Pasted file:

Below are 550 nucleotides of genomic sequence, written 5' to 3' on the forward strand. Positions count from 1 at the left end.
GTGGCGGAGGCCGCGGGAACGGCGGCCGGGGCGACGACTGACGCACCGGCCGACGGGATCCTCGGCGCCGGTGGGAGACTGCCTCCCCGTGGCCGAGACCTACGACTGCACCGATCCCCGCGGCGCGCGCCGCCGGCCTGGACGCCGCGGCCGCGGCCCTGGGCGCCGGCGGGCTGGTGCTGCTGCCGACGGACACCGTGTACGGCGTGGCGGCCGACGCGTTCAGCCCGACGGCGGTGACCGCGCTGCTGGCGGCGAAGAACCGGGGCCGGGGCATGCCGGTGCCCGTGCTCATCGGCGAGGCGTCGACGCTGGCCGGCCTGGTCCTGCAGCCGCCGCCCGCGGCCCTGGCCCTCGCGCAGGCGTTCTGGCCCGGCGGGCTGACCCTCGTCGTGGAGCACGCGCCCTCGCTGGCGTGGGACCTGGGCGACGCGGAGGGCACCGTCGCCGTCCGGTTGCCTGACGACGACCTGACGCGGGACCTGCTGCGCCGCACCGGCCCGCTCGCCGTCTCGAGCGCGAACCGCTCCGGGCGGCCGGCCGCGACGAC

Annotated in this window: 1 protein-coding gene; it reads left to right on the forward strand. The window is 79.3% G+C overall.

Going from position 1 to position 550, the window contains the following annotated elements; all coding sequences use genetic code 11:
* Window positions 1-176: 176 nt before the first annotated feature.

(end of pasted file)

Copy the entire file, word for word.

Below are 550 nucleotides of genomic sequence, written 5' to 3' on the forward strand. Positions count from 1 at the left end.
GTGGCGGAGGCCGCGGGAACGGCGGCCGGGGCGACGACTGACGCACCGGCCGACGGGATCCTCGGCGCCGGTGGGAGACTGCCTCCCCGTGGCCGAGACCTACGACTGCACCGATCCCCGCGGCGCGCGCCGCCGGCCTGGACGCCGCGGCCGCGGCCCTGGGCGCCGGCGGGCTGGTGCTGCTGCCGACGGACACCGTGTACGGCGTGGCGGCCGACGCGTTCAGCCCGACGGCGGTGACCGCGCTGCTGGCGGCGAAGAACCGGGGCCGGGGCATGCCGGTGCCCGTGCTCATCGGCGAGGCGTCGACGCTGGCCGGCCTGGTCCTGCAGCCGCCGCCCGCGGCCCTGGCCCTCGCGCAGGCGTTCTGGCCCGGCGGGCTGACCCTCGTCGTGGAGCACGCGCCCTCGCTGGCGTGGGACCTGGGCGACGCGGAGGGCACCGTCGCCGTCCGGTTGCCTGACGACGACCTGACGCGGGACCTGCTGCGCCGCACCGGCCCGCTCGCCGTCTCGAGCGCGAACCGCTCCGGGCGGCCGGCCGCGACGAC

Annotated in this window: 1 protein-coding gene; it reads left to right on the forward strand. The window is 79.3% G+C overall.

Going from position 1 to position 550, the window contains the following annotated elements; all coding sequences use genetic code 11:
* Window positions 1-176: 176 nt before the first annotated feature.